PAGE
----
How well you sleep at night has a big effect on how you feel during waking hours.

Despite myths to the contrary, older adults do need as much sleep as other adults. However, sleep is often more difficult for aging individuals. Insomnia and anxiety are problems for many, while others find sleep is made difficult by medications that they take. Sleep apnea and restless leg syndrome, along with needing to visit the bathroom frequently during the night, are also unfortunately common experiences for older adults.

The problem with CPAP

The first step in dealing with sleep disorders is to have a complete medical checkup. There may be other issues contributing to sleeping disruptions, such as a heart problem interfering with proper breathing.

A diagnosis of sleep apnea often results in a doctor prescribing the use of a CPAP, or Continuous Positive Airway Pressure, machine. This is a machine with a face mask that is used to deliver a steady stream of air during the night. Originally developed to assist newborn infants who were having difficulty breathing, in recent years, the CPAP machine has become a common treatment for sleep apnea.

Unfortunately, for many people, CPAP devices present more problems than solutions. Some find wearing the mask and being hooked up to a hose extremely uncomfortable and cannot sleep while using the device. For others, spouses are unable to sleep because of the steady hum caused by the machine.

A simple solution

Older adults can find relief from sleep apnea through the use of a simple device, called a mandibular oral appliance, worn in the mouth during the night. These devices can be prescribed by an orthodontist or a primary care physician, who may refer an individual with sleep apnea to an orthodontist.

It's not necessary to undergo a sleep study to receive a mandibular oral appliance, as these devices are not as intrusive as the CPAP system. These appliances are available from orthodontists with advanced training in sleep apnea therapy.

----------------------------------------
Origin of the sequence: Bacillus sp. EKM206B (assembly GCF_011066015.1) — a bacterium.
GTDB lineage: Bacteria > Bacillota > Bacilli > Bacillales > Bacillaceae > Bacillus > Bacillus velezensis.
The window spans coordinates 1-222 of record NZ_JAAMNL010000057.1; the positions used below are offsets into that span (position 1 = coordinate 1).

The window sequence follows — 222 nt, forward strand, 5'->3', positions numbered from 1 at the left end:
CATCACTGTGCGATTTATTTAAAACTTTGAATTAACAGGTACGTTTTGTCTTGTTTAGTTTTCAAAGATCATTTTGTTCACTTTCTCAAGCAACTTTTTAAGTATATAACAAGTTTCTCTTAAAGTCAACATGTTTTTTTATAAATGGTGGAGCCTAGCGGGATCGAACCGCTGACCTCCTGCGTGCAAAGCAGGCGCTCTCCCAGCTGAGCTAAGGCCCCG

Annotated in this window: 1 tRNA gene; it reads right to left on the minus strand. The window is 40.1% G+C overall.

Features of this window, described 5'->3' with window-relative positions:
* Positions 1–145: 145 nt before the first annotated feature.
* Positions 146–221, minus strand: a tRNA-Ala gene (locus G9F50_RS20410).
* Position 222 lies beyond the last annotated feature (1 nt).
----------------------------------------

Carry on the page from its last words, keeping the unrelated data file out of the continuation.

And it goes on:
The mandibular oral appliance looks a little like a mouthguard, and is custom-fitted to an individual's mouth to ensure that it will be effective and comfortable. It fits over the upper and lower dental arches and, through the use of a hinge, opens the upper and lower jaw very slightly, which positions the jaw and allows the muscles in the face and the neck to relax.

This slight opening allows the air passage ways to remain open during the night, and makes night time breathing easier.

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A similar device allows the doctor to set a specific size opening for the patient's mouth. Any sleep apnea device must be made to measure, based on the exact size and shape of the patient's jaws and oral cavity.

There are two potentially negative factors to consider when thinking about a mandibular oral appliance. First, these dental devices will require the patient to bring them in, periodically, so that the orthodontist can ensure that the appliance has not changed in shape or size through use. Second, the use of a mandibular oral appliance may cause an older adult to experience dry mouth or dry lips because their mouths are being held open throughout the night. However, the benefits of improved oxygen flow during a sound sleep often outweigh these inconveniences.

Dr. Inna Gellerman of Inna Gellerman, DDS is a board certified orthodontist and a diplomat of the American Board of Orthodontics. She uses innovative techniques to bring personalized care to each of her patients in the Huntington area.